My husband and I took a deep breath, clutched each other’s hands, and in the face of more raised eyebrows than you can shake a power point presentation at, we jumped off the educational cliff.  That’s what it felt like to me, enrolling at Fairhaven.

The first thing I noticed was different about B. after he started at Fairhaven was that all of his health problems evaporated.  Asthma, allergies, digestion problems, all of which he had suffered for his entire K-6th grade years.  All gone. He didn’t take many classes that first year, and that really freaked me out.  But he was happy and healthy, and my husband and I decided maybe we were just giving him a well-needed break.   He was doing such interesting things and had great friendships so I knew it wasn’t an entirely bad move, but we weren’t complete believers yet;  I kept worrying about my son’s pathway to college.  I couldn’t see it. If I list for you here my son’s involvements and accomplishments, and why I now believe my son will be able to create a future for himself, it will sound an awful lot like bragging, and B. will not allow me to publish this blog.  He’s a thoughtful, modest fellow and would prefer to impress you in person. If he chooses to go to college, he’ll go.  I can see that now. He’s fourteen.  Why, I ask myself, why, why, why did I think I should be able to see it any sooner?

From Around the Web

Here are a few links to content I have found around the web that I found interesting.

Love to know your thoughts on these pieces.  Feel free to share your own findings too!

Parent Perspectives: A life of learning

This is my typical day.  I awaken, shower, get dressed, eat something and brush my hair and teeth and help my little guys do the same (although my husband shoulders more of the morning work than I do, by far – thanks, honey!)  I drive to work, after dropping off my son at school.  I sit at a computer, send messages, prepare memos and reports and answer questions.  I plan events, figure out how to solve problems and communicate with colleagues, clients and fellow professionals.  After the day, I move through a well-choreographed dance of kids’ activities and assignments, all the while running a direct selling business and this blog.   Occasionally, I even find time to read books for pleasure, do projects, watch TV or play games.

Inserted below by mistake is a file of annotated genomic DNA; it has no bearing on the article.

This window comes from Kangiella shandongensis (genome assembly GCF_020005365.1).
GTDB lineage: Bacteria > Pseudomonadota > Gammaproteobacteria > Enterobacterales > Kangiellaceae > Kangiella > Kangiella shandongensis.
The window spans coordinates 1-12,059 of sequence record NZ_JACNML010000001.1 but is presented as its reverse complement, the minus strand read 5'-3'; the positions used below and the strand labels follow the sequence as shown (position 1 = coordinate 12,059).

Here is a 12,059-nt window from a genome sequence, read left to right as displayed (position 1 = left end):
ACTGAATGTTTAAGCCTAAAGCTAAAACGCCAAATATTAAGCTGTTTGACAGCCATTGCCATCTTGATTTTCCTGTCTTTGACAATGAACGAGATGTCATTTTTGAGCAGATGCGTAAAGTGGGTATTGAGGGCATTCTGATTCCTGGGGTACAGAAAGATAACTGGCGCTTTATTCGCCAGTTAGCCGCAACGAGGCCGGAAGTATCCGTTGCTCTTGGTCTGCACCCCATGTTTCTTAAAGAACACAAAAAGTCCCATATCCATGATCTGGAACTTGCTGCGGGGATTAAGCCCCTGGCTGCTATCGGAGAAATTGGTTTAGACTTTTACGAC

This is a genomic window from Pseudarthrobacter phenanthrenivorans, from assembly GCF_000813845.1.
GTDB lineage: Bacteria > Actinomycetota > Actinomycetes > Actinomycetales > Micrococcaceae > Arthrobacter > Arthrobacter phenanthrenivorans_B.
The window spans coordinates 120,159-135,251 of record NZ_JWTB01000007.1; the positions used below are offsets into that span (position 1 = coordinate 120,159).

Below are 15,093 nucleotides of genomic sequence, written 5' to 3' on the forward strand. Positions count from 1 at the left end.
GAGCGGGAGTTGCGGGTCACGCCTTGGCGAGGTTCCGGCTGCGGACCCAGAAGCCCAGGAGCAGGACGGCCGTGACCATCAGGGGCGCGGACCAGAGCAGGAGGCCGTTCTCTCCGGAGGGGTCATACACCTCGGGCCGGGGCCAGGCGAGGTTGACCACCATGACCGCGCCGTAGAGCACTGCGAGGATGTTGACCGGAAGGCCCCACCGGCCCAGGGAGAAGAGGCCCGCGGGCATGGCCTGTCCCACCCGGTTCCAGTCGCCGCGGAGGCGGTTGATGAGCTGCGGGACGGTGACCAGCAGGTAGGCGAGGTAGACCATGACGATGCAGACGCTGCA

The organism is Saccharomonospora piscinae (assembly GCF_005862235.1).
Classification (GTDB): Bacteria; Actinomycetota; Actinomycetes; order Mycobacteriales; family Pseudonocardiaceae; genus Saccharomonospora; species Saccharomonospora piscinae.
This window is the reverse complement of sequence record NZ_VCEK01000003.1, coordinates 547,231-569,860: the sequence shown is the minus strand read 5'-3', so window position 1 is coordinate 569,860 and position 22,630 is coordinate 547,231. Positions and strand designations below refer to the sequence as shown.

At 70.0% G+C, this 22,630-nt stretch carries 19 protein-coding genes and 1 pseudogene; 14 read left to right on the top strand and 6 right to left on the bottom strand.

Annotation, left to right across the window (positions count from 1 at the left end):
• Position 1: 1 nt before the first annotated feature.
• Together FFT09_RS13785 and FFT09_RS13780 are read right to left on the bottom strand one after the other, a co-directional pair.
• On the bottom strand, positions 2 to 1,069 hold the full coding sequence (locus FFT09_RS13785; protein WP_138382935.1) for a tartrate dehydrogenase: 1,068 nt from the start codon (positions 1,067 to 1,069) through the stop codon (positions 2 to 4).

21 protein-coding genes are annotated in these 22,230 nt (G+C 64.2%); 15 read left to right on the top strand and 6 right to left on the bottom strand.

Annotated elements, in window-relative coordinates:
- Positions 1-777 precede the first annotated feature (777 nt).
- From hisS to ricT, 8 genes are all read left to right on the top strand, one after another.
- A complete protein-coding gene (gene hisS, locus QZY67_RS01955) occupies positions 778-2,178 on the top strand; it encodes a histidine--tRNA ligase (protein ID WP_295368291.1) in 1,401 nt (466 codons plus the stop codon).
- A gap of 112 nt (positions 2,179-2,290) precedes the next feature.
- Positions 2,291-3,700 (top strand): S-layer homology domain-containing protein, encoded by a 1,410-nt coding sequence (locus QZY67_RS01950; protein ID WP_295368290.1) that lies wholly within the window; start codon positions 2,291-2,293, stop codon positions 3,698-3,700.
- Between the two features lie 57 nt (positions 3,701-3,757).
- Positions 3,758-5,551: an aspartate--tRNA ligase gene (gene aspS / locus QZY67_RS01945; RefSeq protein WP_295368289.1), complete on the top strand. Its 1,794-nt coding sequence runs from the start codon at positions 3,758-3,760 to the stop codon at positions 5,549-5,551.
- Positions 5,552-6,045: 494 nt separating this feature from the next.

When I read this list, I am struck by how so many of the skills needed to do these things were learned outside of my traditional schooling.  My mom taught me the basics of personal hygiene and domestic duties.  My dad taught me to drive. I am self-taught with the skills needed to send an email or design a visual presentation.   I sought out the training needed to learn to plan an event or advocate for my company.  I took advantage of training offered in my community or workplace, and if could not find what I wanted there, then I went further to look on-line or to gather information from others who I admire.

I am not done learning.  I am hungry to learn more.  I am finishing up a class on-line for a new crafting skill.  I listen to audio books in my car.  I watch videos or news shows to get caught up on current events or dig deeper into something I have come across during the day that interests me. I sign up for lectures, attend luncheons and read blogs.

The core skills of reading and writing were learned in school and for that I am grateful, but my learning did not start in preschool, nor did it finish at the end of my schooling days. It began the day I was born and continues even now, as I learn how to prepare this post. It is a journey and every day brings new information to digest and choices to make.

That is lifelong learning.

Destination-unknown

As humans, we are wired to want to learn.  In fact, some might say that it is essential that we do.  Gerald Fischer, of the Center of LifeLong Learning and Design at the University of Colorado, states,

Lifelong learning is an essential challenge for inventing the future of our societies; it is a necessity rather than a possibility or a luxury to be considered. Lifelong learning is more than adult education and/or training — it is a mindset and a habit for people to acquire.